In looking back, there isn’t anything in particular Cormack would change about the Synergy study given what OncoGenex saw in Phase 2. If anything, he says, an argument could be made that the company should’ve charged right into Phase 3 after it got the Phase 2 data, instead of halting everything while it tried to find a partner. By doing so, OncoGenex might not have had to worry about the abiraterone or enzalutamide effect it’s surmising might have affected the results, because those drugs wouldn’t have been on the market then.
Easier said than done, however. Cormack says OncoGenex would’ve needed a large amount of cash from Wall Street during the peak of the financial crisis to kick off a Phase 3 on its own.
“We couldn’t have found a couple hundred million dollars in the capital markets like today,” he says. “So it wasn’t really a choice to start it earlier—we had to do partnering.”
Where does this all leave OncoGenex? In all likelihood, custersin is probably done as a first-line drug paired with chemotherapy for prostate cancer. But if the scientific hypothesis still holds water—if clusterin is an important target, and if custersin knocks it down—then, Cormack says, then patients whose cancers have built a resistance to one chemotherapy, progressed, and moved to another, should respond. Meaning, at minimum, Oncogenex is hoping that the drug has a future in that niche and that the ongoing Phase 3 studies (Affinity, second-line prostate cancer with cabazitaxel; and Enspirit, second-line non-small cell lung cancer with docetaxel) will prove it.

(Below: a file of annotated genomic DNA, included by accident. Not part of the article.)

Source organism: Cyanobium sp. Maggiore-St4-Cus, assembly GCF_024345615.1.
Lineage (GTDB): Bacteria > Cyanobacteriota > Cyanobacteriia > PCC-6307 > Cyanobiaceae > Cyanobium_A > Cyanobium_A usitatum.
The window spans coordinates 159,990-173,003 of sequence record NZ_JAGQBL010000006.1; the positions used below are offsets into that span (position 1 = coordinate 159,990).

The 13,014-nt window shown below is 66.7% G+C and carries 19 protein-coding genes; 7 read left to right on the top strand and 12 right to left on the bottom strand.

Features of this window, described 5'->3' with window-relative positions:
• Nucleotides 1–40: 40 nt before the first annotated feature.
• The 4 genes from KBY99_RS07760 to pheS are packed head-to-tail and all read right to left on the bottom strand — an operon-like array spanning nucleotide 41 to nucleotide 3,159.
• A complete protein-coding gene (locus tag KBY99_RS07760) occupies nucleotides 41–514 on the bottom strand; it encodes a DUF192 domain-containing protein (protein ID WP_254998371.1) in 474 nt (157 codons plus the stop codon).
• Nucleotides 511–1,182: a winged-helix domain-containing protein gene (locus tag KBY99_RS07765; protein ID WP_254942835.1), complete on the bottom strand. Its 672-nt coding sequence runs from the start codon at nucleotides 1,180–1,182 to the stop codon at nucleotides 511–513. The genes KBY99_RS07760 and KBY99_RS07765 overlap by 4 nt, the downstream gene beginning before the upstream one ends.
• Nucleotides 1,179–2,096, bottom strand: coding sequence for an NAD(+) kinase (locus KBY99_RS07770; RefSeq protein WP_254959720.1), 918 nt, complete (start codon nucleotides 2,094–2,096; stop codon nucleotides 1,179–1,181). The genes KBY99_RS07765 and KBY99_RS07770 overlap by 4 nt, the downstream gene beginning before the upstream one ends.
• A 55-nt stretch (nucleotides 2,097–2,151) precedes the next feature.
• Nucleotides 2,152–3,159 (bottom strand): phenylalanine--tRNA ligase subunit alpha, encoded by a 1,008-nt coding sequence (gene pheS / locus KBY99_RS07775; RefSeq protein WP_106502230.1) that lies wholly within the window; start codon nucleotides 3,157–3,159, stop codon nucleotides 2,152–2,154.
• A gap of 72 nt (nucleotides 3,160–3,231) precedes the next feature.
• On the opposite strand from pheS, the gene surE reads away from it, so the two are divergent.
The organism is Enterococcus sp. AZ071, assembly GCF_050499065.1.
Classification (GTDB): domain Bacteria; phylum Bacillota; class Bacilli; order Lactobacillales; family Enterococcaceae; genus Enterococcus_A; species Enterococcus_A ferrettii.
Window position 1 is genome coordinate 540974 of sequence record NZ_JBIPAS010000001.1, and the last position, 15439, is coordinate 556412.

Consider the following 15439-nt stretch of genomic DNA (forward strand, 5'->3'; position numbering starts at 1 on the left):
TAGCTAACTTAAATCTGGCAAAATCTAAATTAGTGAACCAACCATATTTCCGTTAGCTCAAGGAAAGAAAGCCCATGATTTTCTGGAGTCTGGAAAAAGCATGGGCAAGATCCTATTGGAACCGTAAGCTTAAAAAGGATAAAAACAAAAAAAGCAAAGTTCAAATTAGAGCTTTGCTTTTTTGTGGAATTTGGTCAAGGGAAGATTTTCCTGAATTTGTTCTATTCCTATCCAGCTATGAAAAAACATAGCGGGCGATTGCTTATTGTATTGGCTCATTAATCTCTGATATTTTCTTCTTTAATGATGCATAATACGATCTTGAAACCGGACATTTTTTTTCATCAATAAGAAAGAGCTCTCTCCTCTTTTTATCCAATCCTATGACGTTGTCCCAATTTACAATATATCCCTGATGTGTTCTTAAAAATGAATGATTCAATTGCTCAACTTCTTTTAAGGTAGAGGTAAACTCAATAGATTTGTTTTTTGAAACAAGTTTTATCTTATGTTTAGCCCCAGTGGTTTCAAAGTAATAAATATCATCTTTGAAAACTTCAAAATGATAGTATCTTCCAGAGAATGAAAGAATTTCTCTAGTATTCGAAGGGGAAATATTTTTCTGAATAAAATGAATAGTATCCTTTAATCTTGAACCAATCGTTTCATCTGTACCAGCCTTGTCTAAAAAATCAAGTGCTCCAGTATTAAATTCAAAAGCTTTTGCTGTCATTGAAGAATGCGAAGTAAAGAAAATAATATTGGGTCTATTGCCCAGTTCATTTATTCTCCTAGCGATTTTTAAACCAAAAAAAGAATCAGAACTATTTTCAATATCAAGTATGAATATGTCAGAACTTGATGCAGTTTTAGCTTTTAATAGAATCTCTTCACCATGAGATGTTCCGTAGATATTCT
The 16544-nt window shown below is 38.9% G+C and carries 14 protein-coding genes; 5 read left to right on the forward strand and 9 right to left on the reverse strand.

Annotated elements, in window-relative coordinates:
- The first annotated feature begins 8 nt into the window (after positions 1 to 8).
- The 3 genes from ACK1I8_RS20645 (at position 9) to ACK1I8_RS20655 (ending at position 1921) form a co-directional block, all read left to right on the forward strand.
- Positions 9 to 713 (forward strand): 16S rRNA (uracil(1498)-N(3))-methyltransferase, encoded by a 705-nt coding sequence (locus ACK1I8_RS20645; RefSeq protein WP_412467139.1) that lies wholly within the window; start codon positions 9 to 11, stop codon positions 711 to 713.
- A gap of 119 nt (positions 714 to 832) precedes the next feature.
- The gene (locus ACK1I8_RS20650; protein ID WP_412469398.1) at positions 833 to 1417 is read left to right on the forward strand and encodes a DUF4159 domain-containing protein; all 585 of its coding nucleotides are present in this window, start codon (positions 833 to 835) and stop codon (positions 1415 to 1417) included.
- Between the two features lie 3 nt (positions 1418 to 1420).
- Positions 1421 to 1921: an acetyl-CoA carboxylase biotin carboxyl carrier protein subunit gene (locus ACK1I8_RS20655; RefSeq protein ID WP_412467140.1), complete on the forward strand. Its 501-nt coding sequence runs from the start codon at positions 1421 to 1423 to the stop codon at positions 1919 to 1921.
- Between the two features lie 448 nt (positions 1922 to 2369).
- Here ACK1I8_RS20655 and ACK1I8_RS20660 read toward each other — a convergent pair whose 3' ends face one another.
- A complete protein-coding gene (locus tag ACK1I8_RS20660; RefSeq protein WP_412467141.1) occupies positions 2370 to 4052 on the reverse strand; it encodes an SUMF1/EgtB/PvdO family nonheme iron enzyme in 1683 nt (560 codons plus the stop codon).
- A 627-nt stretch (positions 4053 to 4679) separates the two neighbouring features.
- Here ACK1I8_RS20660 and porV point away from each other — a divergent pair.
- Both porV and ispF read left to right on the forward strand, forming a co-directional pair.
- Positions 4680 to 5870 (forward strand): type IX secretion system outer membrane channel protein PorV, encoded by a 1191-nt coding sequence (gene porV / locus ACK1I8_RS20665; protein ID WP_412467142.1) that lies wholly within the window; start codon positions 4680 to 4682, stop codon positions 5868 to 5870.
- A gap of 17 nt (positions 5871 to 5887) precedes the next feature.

Still, those are tinier opportunities than what OncoGenex was hoping for. What’s more, the failed study has forced the company to change its strategy. Had custersin succeeded, OncoGenex could count on Teva milestone cash and royalties (though Isis is entitled to a portion of those milestone payments under its licensing deal with OncoGenex). The company’s stock price would’ve jumped, and OncoGenex would’ve had the option to raise cash on Wall Street at a good price, and develop apatorsen from a position of strength.
“You would’ve had different financing opportunities, and you’d probably be less pushed into making earlier decisions on what you do with the apatorsen program, because you have the cash to make decisions and take more time to consider different alternatives,” Cormack says.
No longer. With custirsen’s future uncertain, and OncoGenex’s cash reserves dwindling, its fate now rests heavily on the results—expected later this year—of the first Phase 2 trial of apatorsen, in bladder cancer. The company may have to quickly finance or find a partner.
But despite the big setback, Cormack is steadfast that OncoGenex can pull through.
“It’s biotech and these things happens, and from our perspective, the good thing is, it’s not a single binary event for us,” he says. “You go ‘ok, obviously not what we wanted to see, it’s a surprise, but we do have nine other trials, and we believe in the concepts of what we’re doing with addressing treatment resistance. Let’s go get the answers and carry on.’”